YOU ARE HERE: HeraldMail HomeCollectionsCake

Teaching children about science might require illustration

March 09, 2007|by Lisa Tedrick Prejean

On a recent trip to the grocery store, we bought cake mixes and pudding mixes, butterscotch chips and chocolate chips, white frosting, green frosting and orange gel.

It was more sugar than my daughter is accustomed to seeing in our cart, so she naturally had questions.

"What's all that for?" she asked.

"We bought it for Tristan's cell cake," I explained.

She looked a little confused, shrugged her shoulders and turned her attention to the next aisle.

A few days later when my son was greasing and flouring a cake pan in our kitchen, she became even more inquisitive.

"I want to help," she said as she climbed onto a bar stool.

Her older brother shook his head.

"No, you can't help. This is my project, and you're not allowed to help. I have to do it by myself."


She shook her head and said, "Mommy, he won't let me help!"

I explained that he had to do the work by himself because he was working on a school project.

"Oh, I thought this was going to be his birthday cake," she said.

I can't imagine why she thought her brother would have to make his own birthday cake. (Perhaps she thought cell was short for celebration.)

We then explained that this cake was for science class and it would include all the parts of a cell, complete with labels.

"What's a cell?" she asked.

"Cells are the building blocks of life," I replied, knowing that she would not be satisfied with that answer. "There are many, many cells in your body, and they make you what you are."

Children are naturally fascinated by how their bodies work, how plants grow and how animals move. Since cells are involved in all these functions, teaching seemingly complex and abstract ideas becomes easier when applied to what interests a child.

The word cell is derived from the Latin word cella, which means "small room."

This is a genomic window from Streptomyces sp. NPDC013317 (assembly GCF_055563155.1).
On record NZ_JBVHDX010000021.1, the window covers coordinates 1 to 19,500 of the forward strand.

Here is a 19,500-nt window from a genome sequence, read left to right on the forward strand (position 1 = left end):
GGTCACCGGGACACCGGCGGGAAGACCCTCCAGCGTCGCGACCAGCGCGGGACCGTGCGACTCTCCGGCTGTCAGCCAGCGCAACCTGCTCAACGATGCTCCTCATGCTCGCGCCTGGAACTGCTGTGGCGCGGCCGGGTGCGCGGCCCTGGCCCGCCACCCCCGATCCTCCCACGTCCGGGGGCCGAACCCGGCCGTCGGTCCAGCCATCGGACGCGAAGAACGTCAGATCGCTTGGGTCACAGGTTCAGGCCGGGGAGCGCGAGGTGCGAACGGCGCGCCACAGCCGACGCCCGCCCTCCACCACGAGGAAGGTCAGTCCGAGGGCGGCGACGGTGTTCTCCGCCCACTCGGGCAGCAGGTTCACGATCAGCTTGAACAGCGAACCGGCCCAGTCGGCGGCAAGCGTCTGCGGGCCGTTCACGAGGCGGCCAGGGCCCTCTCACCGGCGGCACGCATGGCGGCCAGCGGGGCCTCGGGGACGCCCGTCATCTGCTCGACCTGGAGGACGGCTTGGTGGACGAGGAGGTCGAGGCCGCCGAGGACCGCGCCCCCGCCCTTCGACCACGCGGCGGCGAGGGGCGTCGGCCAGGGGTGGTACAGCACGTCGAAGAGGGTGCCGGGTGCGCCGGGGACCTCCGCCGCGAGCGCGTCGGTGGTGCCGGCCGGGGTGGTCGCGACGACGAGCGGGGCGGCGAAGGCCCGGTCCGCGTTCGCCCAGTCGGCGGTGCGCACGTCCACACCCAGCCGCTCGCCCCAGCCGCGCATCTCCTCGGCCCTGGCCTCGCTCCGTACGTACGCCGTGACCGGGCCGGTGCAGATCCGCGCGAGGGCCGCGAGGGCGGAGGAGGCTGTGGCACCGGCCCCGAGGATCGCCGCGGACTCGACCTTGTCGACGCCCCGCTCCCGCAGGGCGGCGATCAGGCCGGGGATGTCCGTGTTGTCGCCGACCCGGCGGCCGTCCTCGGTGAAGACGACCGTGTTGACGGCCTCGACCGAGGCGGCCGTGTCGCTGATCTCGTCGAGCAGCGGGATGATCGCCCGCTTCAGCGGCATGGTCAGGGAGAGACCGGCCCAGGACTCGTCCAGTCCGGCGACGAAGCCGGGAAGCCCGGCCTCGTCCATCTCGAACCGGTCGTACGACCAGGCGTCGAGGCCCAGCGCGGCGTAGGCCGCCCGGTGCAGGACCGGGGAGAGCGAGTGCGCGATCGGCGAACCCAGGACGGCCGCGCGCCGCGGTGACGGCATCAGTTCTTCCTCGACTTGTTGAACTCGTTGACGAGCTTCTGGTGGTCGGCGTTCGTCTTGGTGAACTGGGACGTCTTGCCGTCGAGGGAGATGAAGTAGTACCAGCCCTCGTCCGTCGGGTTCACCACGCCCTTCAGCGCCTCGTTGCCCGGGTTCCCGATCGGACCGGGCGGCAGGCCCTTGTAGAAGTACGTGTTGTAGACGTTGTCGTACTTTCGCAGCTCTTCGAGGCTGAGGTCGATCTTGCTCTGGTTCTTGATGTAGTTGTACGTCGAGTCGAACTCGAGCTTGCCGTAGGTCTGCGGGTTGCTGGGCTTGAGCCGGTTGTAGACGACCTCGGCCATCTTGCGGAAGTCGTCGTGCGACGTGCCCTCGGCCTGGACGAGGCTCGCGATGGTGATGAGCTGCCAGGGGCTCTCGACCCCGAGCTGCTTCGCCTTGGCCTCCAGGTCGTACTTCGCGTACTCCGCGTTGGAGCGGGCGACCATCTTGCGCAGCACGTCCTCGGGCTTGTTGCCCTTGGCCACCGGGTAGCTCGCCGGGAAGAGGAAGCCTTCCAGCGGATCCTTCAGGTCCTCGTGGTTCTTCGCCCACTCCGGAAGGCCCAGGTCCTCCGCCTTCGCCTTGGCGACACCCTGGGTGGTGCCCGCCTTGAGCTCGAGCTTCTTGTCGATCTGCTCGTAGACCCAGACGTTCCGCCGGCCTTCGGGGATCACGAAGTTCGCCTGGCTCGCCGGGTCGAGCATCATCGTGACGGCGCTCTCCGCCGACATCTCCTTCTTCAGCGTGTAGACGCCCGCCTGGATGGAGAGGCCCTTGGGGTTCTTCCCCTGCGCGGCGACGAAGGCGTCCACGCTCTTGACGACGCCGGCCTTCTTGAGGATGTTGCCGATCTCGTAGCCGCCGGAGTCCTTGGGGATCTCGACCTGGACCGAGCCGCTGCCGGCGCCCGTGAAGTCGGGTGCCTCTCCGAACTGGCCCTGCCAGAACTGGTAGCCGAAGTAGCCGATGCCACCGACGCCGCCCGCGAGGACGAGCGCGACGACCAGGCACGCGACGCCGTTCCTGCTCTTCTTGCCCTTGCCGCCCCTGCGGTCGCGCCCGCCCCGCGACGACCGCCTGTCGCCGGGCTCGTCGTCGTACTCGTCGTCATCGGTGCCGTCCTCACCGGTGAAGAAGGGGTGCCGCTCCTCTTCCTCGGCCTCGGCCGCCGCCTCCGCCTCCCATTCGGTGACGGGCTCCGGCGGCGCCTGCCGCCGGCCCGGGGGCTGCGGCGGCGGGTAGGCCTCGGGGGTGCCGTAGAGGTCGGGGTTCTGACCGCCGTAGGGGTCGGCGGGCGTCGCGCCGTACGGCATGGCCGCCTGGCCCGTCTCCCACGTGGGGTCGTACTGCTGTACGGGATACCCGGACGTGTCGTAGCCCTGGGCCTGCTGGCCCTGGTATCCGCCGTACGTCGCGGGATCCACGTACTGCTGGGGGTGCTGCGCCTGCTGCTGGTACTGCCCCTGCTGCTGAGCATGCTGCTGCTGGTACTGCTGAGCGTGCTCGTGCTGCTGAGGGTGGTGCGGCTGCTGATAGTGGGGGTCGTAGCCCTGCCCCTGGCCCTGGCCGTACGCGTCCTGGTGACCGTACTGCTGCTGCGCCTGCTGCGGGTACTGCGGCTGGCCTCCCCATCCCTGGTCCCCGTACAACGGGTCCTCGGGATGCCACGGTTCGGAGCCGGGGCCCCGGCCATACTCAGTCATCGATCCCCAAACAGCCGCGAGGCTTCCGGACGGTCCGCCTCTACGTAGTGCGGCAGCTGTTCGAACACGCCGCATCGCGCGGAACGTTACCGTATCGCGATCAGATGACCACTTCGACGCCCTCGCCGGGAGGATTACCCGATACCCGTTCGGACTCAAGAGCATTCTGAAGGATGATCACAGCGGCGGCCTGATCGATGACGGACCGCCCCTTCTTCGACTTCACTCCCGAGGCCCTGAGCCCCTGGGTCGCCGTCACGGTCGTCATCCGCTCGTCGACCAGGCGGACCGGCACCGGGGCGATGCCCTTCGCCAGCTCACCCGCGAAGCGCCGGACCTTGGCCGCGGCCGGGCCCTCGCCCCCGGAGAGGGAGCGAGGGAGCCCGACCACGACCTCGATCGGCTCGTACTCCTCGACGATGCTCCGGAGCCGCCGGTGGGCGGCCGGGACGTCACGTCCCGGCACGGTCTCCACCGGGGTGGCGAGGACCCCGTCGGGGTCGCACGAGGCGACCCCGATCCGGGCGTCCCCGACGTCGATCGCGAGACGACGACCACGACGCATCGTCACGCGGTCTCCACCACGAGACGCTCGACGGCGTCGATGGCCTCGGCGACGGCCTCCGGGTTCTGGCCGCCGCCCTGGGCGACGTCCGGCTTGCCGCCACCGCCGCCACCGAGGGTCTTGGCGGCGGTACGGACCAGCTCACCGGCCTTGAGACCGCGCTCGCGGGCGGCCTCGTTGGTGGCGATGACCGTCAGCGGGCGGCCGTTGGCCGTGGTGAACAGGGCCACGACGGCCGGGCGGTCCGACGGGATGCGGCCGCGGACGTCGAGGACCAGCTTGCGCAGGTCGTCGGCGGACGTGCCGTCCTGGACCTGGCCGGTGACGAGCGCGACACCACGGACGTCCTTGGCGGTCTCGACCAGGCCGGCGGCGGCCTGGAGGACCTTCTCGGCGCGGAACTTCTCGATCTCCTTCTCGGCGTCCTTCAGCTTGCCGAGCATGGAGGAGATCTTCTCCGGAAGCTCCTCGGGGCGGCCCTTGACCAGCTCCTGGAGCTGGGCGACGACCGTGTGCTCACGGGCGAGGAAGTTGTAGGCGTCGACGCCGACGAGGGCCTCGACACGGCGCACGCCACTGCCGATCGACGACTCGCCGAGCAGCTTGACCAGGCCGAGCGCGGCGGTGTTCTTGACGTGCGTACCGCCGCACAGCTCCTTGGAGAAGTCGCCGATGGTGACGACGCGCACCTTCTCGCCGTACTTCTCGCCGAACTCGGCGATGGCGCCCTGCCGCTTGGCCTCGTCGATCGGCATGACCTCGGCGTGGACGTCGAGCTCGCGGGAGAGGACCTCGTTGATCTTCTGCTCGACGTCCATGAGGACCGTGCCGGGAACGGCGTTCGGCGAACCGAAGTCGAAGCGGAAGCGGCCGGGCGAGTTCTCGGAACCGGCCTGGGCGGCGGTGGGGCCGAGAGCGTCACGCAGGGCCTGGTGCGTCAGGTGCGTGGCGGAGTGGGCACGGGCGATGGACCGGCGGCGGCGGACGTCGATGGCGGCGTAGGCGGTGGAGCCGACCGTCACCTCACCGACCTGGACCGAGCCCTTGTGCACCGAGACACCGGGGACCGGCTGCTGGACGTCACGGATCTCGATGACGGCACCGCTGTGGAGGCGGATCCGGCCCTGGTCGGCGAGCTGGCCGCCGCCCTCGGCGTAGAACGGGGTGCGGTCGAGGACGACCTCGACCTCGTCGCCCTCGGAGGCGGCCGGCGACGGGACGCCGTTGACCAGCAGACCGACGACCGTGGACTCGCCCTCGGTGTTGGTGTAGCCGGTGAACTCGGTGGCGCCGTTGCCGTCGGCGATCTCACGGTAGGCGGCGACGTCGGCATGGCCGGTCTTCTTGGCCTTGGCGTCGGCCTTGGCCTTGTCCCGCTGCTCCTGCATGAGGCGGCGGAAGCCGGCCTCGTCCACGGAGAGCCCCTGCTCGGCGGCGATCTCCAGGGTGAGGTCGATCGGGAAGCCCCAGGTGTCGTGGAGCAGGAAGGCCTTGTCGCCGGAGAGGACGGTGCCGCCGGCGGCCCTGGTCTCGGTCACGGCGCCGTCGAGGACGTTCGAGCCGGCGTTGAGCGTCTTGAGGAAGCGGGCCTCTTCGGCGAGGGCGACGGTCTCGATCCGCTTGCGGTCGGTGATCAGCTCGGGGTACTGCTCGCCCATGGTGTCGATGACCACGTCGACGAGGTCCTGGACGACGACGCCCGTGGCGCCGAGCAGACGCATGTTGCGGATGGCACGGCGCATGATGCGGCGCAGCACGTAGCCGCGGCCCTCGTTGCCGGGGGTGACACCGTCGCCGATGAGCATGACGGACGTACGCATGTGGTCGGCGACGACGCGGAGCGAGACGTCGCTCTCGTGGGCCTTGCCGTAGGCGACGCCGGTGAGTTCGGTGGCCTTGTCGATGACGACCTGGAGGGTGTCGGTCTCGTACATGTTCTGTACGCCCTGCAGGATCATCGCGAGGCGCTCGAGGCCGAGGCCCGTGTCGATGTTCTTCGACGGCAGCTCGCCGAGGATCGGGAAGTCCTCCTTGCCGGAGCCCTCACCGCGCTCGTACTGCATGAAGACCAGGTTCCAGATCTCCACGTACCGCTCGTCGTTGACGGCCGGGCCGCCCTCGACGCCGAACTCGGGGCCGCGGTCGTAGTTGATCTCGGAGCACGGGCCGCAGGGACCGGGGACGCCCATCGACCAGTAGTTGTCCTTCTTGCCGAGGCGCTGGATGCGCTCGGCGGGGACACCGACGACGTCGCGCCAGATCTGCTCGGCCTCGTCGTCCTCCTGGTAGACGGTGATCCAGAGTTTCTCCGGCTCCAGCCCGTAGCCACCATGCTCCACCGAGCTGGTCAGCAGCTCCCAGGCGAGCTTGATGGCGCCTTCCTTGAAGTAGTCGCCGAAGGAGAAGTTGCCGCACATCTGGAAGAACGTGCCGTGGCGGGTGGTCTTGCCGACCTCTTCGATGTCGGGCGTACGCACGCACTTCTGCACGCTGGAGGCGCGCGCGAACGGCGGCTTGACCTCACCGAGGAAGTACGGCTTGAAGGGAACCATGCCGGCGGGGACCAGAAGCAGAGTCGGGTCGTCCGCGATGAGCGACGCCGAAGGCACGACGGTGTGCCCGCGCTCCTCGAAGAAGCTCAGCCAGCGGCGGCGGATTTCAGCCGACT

Cells really are small rooms containing many important things. They are made up of atoms and molecules.

Water is a cell's main ingredient. It accounts for about 90 percent of a cell's weight.

Here's the remaining breakdown: Proteins make up about 5 percent, carbohydrates 2.5 percent, nucleic acids 1.5 percent and fats about 1 percent.

Each cell is controlled by its nucleus. The DNA, or deoxyribonucleic acid, of a cell provides the coding for the cell, what makes it different from other cells.

DNA looks like a spiral ladder. Scientists call this shape a double helix.

After explaining these things to my daughter, we showed her a diagram of a cell and pointed to the various parts. Her curiosity was eventually satisfied - or so we thought - and her brother was able to carry on with his project.

After a few minutes of looking at the diagram by herself, she spoke again.

"OK. I think I got it. Now, tell me how the brain works," she innocently asked.

"Well, that takes a lot of cell power," I said. "Your brain is like the nucleus of your body, controlling all the cells contained in you."

Thankfully, that's all she needed to know for now. I'm sure more questions are probably coming, but I'll be ready with additional diagrams.

Much of the information for this article came from the Kids Discover magazine Cells. I think I need to pull out the one Kids Discover did on the brain. It sounds like I'm going to need it. For information about the monthly Kids Discover magazine for children, go to

Lisa Tedrick Prejean writes a weekly column for The Herald-Mail's Family page.

The Herald-Mail Articles